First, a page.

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Title: Fast, clash-free RNA conformational morphing using molecular junctions

Abstract

Non-coding ribonucleic acids (ncRNA) are functional RNA molecules that are not translated into protein. They are extremely dynamic, adopting diverse conformational substates, which enables them to modulate their interaction with a large number of other molecules. The flexibility of ncRNA provides a challenge for probing their complex 3D conformational landscape, both experimentally and computationally. As a result, despite their conformational diversity, ncRNAs mostly preserve their secondary structure throughout the dynamic ensemble. Here we present a kinematics-based procedure to morph an RNA molecule between conformational substates, while avoiding inter-atomic clashes. We represent an RNA as a kinematic linkage, with fixed groups of atoms as rigid bodies and rotatable bonds as degrees of freedom. Our procedure maintains RNA secondary structure by treating hydrogen bonds between base pairs as constraints. The constraints define a lower-dimensional, secondary-structure constraint manifold in conformation space, where motions are largely governed by molecular junctions of unpaired nucleotides. On a large benchmark set, we show that our morphing procedure compares favorably to peer algorithms, and can approach goal conformations to within a low all-atom RMSD by directing fewer than 1% of its atoms. Furthermore, our results suggest that molecular junctions can modulate 3D structural rearrangements, while secondary structure elementsmore » guide large parts of the molecule along the transition to the correct final conformation.« less

Authors:
 [1];  [2];  [3];  [4]
  1. Univ. Paris-Saclay, Palaiseau (France)
  2. Univ. of Erlangen-Nuremberg, Erlangen (Germany)
  3. Stanford Univ., Stanford, CA (United States); SLAC National Accelerator Lab., Menlo Park, CA (United States)
  4. Stanford Univ., Menlo Park, CA (United States). SLAC National Accelerator Lab.
Publication Date:
Research Org.:
SLAC National Accelerator Lab., Menlo Park, CA (United States)
Sponsoring Org.:
USDOE
OSTI Identifier:
1368458
Grant/Contract Number:
AC02-76SF00515
Resource Type:
Journal Article: Accepted Manuscript
Journal Name:
Bioinformatics
Additional Journal Information:
Journal Volume: 33; Journal Issue: 14; Journal ID: ISSN 1367-4803
Publisher:
Oxford University Press
Country of Publication:
United States
Language:
English
Subject:
60 APPLIED LIFE SCIENCES; 59 BASIC BIOLOGICAL SCIENCES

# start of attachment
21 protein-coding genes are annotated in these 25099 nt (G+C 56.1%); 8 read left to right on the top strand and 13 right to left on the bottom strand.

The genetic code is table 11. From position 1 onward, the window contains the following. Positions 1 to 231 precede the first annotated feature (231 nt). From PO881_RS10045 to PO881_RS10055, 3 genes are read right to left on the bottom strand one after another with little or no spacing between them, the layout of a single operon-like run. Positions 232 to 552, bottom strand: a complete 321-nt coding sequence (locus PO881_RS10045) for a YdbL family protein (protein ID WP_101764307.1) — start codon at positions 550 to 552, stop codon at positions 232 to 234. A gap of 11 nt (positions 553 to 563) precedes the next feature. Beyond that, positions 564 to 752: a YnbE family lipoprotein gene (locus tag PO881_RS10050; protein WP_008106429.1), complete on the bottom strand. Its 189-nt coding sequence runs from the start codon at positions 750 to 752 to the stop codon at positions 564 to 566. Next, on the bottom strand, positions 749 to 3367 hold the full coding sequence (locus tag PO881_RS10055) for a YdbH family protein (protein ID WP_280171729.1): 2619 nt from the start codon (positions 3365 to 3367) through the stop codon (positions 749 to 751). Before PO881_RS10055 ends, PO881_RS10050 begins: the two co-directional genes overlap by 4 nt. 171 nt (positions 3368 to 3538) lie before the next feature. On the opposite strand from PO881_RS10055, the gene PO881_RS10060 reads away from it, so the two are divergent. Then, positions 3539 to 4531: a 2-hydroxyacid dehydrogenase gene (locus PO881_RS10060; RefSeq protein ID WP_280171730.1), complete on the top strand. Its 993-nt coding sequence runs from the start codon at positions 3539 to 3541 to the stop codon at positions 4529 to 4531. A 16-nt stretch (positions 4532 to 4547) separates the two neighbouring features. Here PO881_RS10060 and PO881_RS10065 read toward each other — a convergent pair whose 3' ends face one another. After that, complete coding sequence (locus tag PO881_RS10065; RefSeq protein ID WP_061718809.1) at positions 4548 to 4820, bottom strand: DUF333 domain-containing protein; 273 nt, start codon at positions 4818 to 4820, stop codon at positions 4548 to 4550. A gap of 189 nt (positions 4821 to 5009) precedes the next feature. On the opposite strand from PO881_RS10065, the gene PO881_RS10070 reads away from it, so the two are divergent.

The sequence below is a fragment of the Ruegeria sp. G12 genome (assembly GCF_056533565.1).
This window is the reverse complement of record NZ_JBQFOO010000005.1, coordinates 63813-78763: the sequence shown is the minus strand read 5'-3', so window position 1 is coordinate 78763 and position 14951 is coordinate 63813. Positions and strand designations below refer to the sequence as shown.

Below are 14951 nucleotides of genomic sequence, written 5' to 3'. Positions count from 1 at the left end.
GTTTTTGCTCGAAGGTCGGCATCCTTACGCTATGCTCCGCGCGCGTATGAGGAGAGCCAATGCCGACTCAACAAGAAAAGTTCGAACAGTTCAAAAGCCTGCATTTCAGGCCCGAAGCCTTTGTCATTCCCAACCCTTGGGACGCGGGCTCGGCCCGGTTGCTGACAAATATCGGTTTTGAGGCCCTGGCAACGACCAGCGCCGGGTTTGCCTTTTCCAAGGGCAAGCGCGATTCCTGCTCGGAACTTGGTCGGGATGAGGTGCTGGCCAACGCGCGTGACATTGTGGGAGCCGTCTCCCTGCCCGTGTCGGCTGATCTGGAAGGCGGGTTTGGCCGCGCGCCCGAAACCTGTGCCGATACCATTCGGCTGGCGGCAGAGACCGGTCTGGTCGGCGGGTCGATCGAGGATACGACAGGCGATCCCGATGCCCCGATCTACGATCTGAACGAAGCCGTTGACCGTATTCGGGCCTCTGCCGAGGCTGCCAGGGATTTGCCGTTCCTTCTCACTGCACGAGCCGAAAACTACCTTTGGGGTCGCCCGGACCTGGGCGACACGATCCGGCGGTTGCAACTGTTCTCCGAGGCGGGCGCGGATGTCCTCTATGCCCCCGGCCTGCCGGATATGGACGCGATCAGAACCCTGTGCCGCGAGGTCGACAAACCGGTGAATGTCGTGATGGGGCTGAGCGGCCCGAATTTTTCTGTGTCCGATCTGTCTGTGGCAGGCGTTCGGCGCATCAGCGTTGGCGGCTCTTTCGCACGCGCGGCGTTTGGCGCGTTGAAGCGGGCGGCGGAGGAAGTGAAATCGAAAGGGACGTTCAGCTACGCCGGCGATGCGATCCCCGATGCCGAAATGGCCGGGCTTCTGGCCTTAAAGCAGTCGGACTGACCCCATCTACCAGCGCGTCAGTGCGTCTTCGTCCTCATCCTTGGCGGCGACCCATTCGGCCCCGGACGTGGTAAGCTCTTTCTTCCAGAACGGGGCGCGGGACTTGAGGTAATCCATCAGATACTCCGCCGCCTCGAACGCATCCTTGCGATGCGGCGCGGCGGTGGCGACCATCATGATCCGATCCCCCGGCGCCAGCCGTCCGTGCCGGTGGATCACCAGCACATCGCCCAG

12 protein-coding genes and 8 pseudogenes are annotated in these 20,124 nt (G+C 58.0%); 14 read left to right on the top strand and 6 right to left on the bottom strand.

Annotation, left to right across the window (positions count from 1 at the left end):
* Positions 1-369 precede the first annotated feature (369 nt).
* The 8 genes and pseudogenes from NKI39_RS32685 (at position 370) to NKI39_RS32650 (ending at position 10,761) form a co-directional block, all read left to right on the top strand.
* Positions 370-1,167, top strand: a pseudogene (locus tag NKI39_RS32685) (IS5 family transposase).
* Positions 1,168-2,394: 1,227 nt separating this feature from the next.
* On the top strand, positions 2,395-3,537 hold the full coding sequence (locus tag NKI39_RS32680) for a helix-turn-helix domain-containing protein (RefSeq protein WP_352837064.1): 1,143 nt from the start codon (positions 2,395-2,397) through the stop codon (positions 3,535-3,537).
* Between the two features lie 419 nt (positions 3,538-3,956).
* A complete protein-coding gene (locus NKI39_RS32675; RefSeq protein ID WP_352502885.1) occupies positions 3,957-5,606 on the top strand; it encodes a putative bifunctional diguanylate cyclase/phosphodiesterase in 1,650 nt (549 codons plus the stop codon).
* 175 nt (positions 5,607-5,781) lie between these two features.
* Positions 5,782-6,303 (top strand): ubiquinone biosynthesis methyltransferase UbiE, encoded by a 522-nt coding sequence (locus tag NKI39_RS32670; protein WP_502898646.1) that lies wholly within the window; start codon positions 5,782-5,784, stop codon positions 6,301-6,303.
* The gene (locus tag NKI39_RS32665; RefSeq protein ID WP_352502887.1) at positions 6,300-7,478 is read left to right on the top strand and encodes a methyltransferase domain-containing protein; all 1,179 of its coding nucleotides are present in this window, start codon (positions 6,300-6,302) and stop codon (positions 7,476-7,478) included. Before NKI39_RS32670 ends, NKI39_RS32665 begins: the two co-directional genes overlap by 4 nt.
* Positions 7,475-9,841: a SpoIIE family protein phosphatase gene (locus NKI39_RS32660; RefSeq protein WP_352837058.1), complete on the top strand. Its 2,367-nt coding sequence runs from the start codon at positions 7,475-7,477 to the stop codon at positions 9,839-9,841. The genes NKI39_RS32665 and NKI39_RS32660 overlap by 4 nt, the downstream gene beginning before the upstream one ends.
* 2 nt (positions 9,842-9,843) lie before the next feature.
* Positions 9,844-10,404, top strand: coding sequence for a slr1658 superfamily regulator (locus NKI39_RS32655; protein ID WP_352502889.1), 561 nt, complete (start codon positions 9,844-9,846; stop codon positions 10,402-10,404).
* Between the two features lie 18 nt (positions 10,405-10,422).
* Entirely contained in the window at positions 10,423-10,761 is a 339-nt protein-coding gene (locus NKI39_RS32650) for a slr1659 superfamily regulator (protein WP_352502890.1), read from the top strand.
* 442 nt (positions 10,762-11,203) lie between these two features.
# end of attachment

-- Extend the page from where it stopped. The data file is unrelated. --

Citation Formats

Heliou, Amelie, Budday, Dominik, Fonseca, Rasmus, and van den Bedem, Henry. Fast, clash-free RNA conformational morphing using molecular junctions. United States: N. p., 2017. Web. doi:10.1093/bioinformatics/btx127.
Heliou, Amelie, Budday, Dominik, Fonseca, Rasmus, & van den Bedem, Henry. Fast, clash-free RNA conformational morphing using molecular junctions. United States. doi:10.1093/bioinformatics/btx127.
Heliou, Amelie, Budday, Dominik, Fonseca, Rasmus, and van den Bedem, Henry. Mon . "Fast, clash-free RNA conformational morphing using molecular junctions". United States. doi:10.1093/bioinformatics/btx127. https://www.osti.gov/servlets/purl/1368458.
@article{osti_1368458,
title = {Fast, clash-free RNA conformational morphing using molecular junctions},
author = {Heliou, Amelie and Budday, Dominik and Fonseca, Rasmus and van den Bedem, Henry},
abstractNote = {Non-coding ribonucleic acids (ncRNA) are functional RNA molecules that are not translated into protein. They are extremely dynamic, adopting diverse conformational substates, which enables them to modulate their interaction with a large number of other molecules. The flexibility of ncRNA provides a challenge for probing their complex 3D conformational landscape, both experimentally and computationally. As a result, despite their conformational diversity, ncRNAs mostly preserve their secondary structure throughout the dynamic ensemble. Here we present a kinematics-based procedure to morph an RNA molecule between conformational substates, while avoiding inter-atomic clashes. We represent an RNA as a kinematic linkage, with fixed groups of atoms as rigid bodies and rotatable bonds as degrees of freedom. Our procedure maintains RNA secondary structure by treating hydrogen bonds between base pairs as constraints. The constraints define a lower-dimensional, secondary-structure constraint manifold in conformation space, where motions are largely governed by molecular junctions of unpaired nucleotides. On a large benchmark set, we show that our morphing procedure compares favorably to peer algorithms, and can approach goal conformations to within a low all-atom RMSD by directing fewer than 1% of its atoms. Furthermore, our results suggest that molecular junctions can modulate 3D structural rearrangements, while secondary structure elements guide large parts of the molecule along the transition to the correct final conformation.},
doi = {10.1093/bioinformatics/btx127},